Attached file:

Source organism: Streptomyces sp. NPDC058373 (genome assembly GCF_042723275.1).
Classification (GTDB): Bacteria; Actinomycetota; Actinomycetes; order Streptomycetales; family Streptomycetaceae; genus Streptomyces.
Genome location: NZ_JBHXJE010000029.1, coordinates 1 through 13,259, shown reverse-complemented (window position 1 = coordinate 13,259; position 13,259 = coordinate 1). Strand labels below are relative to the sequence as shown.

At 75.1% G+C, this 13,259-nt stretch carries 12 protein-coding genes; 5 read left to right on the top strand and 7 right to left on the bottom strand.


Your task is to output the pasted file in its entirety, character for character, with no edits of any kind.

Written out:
Source organism: Streptomyces sp. NPDC058373 (genome assembly GCF_042723275.1).
Classification (GTDB): Bacteria; Actinomycetota; Actinomycetes; order Streptomycetales; family Streptomycetaceae; genus Streptomyces.
Genome location: NZ_JBHXJE010000029.1, coordinates 1 through 13,259, shown reverse-complemented (window position 1 = coordinate 13,259; position 13,259 = coordinate 1). Strand labels below are relative to the sequence as shown.

At 75.1% G+C, this 13,259-nt stretch carries 12 protein-coding genes; 5 read left to right on the top strand and 7 right to left on the bottom strand.